There’s Two Main Factors, Your Income and Your Assets
Video Transcribed: Do I qualify for a Chapter 7 bankruptcy in Oklahoma? I’m Edward Kelley, Oklahoma bankruptcy attorney at Wirth Law where we make law easy, makelaweasy.com. And I’m going to answer that question, how you can tell if you qualify for an Oklahoma Chapter 7?
Well, there’s two main factors, your income and your assets. One is a rather hard line whether you qualify or not, that’s your income. And then your decision of whether you want to do a 7 will have to do with your assets. So, income.
And the IRS determines this is basically the poverty line for various household sizes.
So I have a little chart that I go to that’s updated periodically and if your case is being filed in the state of Oklahoma for example right now, with a household of one, generally your cutoff is going to be in the mid to high forties. It’s a little variable.
Now, if you’re just a bit over that amount, expenses can bring you down. So in Chapter 7, you use dollar for dollar mortgage and car figures.
So if you’ve got a high mortgage payment or a high car payment, or both, even if you’re a little bit over, you might be able to be pulled down.
So again, for one person, your cutoffs going to be in the forties, add about $10,000 on top of that for each additional person, two fifties, three sixties, et cetera.
So if you get there on the income, then the question is, do I want to do this? And that’s really a question of what assets you have.
So you’re exempt, meaning you get to keep your home in Oklahoma. We have a great exemption. If you’re on an acre or less in the city, pretty much unlimited.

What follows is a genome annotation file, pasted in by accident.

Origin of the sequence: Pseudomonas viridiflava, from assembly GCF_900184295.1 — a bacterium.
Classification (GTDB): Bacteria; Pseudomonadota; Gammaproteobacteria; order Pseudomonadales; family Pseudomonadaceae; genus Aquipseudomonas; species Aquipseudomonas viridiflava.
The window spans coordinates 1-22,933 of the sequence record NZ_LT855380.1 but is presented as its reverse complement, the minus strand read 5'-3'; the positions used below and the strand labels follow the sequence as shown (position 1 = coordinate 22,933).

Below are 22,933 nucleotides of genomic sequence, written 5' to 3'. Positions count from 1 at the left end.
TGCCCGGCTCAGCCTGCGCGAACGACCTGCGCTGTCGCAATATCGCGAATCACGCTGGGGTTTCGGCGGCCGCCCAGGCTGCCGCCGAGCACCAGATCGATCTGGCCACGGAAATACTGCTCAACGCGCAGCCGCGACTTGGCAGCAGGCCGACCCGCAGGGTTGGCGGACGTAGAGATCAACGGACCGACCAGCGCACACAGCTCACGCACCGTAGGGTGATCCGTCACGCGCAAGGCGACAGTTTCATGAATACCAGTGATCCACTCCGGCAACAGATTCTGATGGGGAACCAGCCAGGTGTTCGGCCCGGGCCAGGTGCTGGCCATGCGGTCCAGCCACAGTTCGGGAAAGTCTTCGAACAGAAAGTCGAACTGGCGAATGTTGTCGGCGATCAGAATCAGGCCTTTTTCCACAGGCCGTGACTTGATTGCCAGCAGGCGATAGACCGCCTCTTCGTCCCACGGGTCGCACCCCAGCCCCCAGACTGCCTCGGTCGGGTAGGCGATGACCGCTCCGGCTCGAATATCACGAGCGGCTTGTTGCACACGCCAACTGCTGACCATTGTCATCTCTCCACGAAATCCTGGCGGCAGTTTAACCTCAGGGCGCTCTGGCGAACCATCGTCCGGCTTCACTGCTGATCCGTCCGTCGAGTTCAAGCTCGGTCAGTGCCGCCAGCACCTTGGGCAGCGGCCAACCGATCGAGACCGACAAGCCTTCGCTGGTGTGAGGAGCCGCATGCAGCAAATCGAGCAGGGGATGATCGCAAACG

If you’re outside the city, you can have up to 160 acres. If you have more than an acre in the city, you want to be careful, be sure and consult your attorney on that one. Vehicles, $7,500 in equity.
So if you own it out right, it shouldn’t be worth more than $7,500. Of course that’s a pretty fluid number. Hard to pin that down, so if you’re close you’re probably all right.
Equity meaning, so you’ve got a $17,500 car it’s worth $17,500, but you owe $10,000. Take that $17,500 minus the $10,000 you owe, you have $7,500 in equity. The value. So you’re okay.
Now, if it’s a $27,500 value car and you only owed $10,000, well, then you have $17,500 equity, and you’re going to have a problem.
The trustee can convert that car and compensate you $7,500 or try to make a deal with you to keep it. But then you’re going to have some issues.
And now your household belongings, generally that kind of stuff you don’t need to worry about. That’s exempt as personal belongings.
But we get into tractors, four wheelers, jet skis, boats. Again, if anything has value that can be taken, that’s not going to be exempt in a Chapter 7.
So if you’ve got a boat that’s paid off and jet-skis, you have any land that you don’t live on, that’s not your homestead, because that home being exempt assumes that you live there, then those things can be taken.
So if you hit the income requirements, meaning you’re below that cutoff for the size of your family. And if, for example, you only have a car at home or maybe not even those, and you’re under the exemption caps and you don’t stand to lose anything. No brainer. Do a 7.
If you’re going to have to give up some assets, that’s when you want to start thinking about it and maybe start thinking more strategically longterm. We’ll talk about that in a future video.